out the control systems because the pumps are so solidly made.
2.4 Power sinks
When the power has been moved to where the work takes place, it
can be used. Energy can be expended in many ways - from the hook
at the end of the winch cable that lifts the load, to the computer
at the end of the mains cable. For this reason, there is no general
approach to damaging the appliance to which power is supplied.
In general it is possible to say this...
- All electrical equipment should be damaged by hammering chisels/
screwdrivers into it, or if this is difficult pour acid or salted
water inside it;
- All mechanical equipment should be 'fouled up' using wire,
dismantled using tools, filled with sand or grinding powder, or
just filled up with quick setting epoxy 'potting compound';
- All hydraulic/pneumatic appliances should have holes drilled
in the cylinders.
But when considering the above options, you should consider the
time factors involved. Sometimes effectively taking out the power
conduit or source will be as effective, but more importantly quicker,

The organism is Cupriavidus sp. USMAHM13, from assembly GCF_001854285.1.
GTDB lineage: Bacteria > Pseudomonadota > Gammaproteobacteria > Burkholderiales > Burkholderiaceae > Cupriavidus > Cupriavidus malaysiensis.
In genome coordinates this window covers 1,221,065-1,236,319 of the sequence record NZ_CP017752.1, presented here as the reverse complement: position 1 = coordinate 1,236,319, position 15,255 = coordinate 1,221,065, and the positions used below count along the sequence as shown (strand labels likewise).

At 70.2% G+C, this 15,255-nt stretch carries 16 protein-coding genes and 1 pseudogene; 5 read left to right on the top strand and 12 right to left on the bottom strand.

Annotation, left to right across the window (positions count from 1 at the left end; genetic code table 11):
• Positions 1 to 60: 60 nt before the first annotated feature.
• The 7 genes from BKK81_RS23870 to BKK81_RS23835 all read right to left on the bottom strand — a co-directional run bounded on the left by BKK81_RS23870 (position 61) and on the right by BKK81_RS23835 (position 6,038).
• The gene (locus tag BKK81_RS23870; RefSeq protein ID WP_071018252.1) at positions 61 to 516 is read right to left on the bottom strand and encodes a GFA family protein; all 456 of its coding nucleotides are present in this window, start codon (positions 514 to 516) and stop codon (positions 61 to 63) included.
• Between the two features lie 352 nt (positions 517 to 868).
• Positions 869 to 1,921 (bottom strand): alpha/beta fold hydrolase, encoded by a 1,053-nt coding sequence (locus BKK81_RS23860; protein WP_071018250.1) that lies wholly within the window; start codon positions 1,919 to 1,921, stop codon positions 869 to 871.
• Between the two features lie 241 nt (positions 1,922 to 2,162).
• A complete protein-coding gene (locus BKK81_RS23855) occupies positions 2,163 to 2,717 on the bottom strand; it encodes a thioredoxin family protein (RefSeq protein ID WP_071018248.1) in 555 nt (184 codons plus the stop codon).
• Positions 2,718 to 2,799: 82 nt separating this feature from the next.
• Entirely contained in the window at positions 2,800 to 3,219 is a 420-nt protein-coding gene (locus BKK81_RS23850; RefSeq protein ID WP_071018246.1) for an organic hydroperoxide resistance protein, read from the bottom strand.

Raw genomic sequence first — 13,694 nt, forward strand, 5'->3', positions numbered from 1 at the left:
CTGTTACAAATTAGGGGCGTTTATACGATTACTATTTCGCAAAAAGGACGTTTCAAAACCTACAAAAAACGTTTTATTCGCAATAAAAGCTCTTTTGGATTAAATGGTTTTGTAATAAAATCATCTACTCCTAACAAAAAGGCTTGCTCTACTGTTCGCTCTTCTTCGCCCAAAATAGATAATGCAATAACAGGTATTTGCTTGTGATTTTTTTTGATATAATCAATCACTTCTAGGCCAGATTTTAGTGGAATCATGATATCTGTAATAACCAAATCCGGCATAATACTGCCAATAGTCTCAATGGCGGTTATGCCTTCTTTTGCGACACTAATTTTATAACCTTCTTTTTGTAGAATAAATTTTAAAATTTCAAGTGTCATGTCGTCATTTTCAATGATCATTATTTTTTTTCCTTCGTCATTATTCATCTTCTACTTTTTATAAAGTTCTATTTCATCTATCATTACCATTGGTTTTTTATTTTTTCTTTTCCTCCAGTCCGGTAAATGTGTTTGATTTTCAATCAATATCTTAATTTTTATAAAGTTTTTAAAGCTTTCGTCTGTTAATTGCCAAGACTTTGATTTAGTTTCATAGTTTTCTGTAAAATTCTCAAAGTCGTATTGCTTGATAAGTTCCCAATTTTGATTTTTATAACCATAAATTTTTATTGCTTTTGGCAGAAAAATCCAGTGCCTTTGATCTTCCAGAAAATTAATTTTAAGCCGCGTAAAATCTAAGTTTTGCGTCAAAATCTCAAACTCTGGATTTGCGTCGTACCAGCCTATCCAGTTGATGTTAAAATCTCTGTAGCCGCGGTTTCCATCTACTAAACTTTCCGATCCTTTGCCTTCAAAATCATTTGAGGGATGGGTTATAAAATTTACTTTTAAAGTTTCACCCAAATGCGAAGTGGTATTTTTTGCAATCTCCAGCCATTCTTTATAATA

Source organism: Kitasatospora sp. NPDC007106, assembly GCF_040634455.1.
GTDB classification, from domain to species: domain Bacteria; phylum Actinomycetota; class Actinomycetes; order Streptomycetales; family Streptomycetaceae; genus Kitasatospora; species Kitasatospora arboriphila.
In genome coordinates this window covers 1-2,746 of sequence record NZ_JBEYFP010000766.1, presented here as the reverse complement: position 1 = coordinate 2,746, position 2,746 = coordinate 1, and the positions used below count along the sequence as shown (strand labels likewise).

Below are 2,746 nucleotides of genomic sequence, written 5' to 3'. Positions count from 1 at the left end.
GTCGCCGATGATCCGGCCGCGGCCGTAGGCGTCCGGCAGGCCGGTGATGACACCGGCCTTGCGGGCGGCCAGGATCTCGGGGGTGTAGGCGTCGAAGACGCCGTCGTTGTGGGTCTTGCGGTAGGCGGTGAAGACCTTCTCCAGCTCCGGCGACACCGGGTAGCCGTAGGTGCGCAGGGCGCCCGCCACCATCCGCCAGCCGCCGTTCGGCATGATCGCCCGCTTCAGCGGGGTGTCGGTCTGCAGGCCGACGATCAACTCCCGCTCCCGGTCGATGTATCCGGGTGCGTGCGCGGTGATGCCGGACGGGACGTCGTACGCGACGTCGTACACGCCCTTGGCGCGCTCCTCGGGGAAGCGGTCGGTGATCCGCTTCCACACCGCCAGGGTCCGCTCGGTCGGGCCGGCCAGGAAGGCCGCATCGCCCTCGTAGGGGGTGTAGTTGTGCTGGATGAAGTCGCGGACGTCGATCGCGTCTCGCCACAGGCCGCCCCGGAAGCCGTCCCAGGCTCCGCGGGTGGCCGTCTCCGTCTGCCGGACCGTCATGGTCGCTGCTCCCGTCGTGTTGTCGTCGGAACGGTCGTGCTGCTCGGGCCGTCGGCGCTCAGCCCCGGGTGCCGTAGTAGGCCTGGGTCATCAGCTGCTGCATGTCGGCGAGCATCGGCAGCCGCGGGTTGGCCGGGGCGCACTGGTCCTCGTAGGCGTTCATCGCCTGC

than trying to damage every part of the system that utilises the
energy supplied to the system.
The regulation of energy was noted above in relation to energy
conduits. Without control systems, machines will not function.
For example, why spend half an hour trying to get into the locked
engine compartment of a earth mover when you can just smash through
or remove the window of the cab, and smash, damage or remove all
of the controls levers, switches and instrumentation?
When taking on control and instrumentation panels there are a
few general tips:
- Any accessible electrical cables should be cut or ripped out.
If you have a number of cables bound together or fixed in a 'loom',
the simplest thing is to loop the mass of cables around a screwdriver
or crowbar, and then twist around and around. As the cables twist
and tighten on the bar, the tension will snap or rip them from
- Any gauges, displays or meters should be smashed. The best
way to do this is to take a long, thin (about 3-4mm diameter),
blunt screwdriver, and hammer it through the face of the dial.
If it goes through easily, try again - unless you encounter resistance
as you hammer it through you are not doing any damage;
- Computers and PLCs should, if possible, be removed and disposed
of in the nearest canal or ditch. If this is not possible you